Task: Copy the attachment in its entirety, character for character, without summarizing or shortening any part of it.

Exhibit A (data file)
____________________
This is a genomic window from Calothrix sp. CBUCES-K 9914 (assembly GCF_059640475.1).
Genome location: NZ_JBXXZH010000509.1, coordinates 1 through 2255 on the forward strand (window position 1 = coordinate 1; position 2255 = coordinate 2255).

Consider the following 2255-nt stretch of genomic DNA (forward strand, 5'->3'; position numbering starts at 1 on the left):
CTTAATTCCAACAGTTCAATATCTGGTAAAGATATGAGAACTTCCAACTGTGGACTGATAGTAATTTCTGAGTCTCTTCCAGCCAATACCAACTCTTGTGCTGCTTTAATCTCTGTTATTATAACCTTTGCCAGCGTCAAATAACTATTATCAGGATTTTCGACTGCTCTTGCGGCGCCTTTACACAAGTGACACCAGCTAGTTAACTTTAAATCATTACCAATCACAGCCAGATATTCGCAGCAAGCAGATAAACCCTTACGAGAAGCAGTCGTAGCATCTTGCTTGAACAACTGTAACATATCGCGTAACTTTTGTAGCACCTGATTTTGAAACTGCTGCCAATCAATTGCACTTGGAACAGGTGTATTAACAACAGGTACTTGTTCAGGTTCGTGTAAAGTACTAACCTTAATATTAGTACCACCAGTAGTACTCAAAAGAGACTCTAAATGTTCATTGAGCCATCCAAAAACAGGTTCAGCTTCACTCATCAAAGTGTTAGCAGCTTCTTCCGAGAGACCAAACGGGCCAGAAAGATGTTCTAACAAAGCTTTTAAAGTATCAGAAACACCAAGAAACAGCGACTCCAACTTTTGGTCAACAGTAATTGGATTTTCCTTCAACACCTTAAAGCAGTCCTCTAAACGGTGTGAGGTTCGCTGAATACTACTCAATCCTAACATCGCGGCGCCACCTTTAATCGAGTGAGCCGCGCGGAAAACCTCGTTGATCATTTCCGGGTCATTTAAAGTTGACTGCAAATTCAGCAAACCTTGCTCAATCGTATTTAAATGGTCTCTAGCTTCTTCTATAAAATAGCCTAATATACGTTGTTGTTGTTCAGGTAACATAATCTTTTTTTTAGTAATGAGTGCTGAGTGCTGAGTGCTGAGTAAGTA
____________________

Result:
This is a genomic window from Calothrix sp. CBUCES-K 9914 (assembly GCF_059640475.1).
Genome location: NZ_JBXXZH010000509.1, coordinates 1 through 2255 on the forward strand (window position 1 = coordinate 1; position 2255 = coordinate 2255).

Consider the following 2255-nt stretch of genomic DNA (forward strand, 5'->3'; position numbering starts at 1 on the left):
CTTAATTCCAACAGTTCAATATCTGGTAAAGATATGAGAACTTCCAACTGTGGACTGATAGTAATTTCTGAGTCTCTTCCAGCCAATACCAACTCTTGTGCTGCTTTAATCTCTGTTATTATAACCTTTGCCAGCGTCAAATAACTATTATCAGGATTTTCGACTGCTCTTGCGGCGCCTTTACACAAGTGACACCAGCTAGTTAACTTTAAATCATTACCAATCACAGCCAGATATTCGCAGCAAGCAGATAAACCCTTACGAGAAGCAGTCGTAGCATCTTGCTTGAACAACTGTAACATATCGCGTAACTTTTGTAGCACCTGATTTTGAAACTGCTGCCAATCAATTGCACTTGGAACAGGTGTATTAACAACAGGTACTTGTTCAGGTTCGTGTAAAGTACTAACCTTAATATTAGTACCACCAGTAGTACTCAAAAGAGACTCTAAATGTTCATTGAGCCATCCAAAAACAGGTTCAGCTTCACTCATCAAAGTGTTAGCAGCTTCTTCCGAGAGACCAAACGGGCCAGAAAGATGTTCTAACAAAGCTTTTAAAGTATCAGAAACACCAAGAAACAGCGACTCCAACTTTTGGTCAACAGTAATTGGATTTTCCTTCAACACCTTAAAGCAGTCCTCTAAACGGTGTGAGGTTCGCTGAATACTACTCAATCCTAACATCGCGGCGCCACCTTTAATCGAGTGAGCCGCGCGGAAAACCTCGTTGATCATTTCCGGGTCATTTAAAGTTGACTGCAAATTCAGCAAACCTTGCTCAATCGTATTTAAATGGTCTCTAGCTTCTTCTATAAAATAGCCTAATATACGTTGTTGTTGTTCAGGTAACATAATCTTTTTTTTAGTAATGAGTGCTGAGTGCTGAGTGCTGAGTAAGTA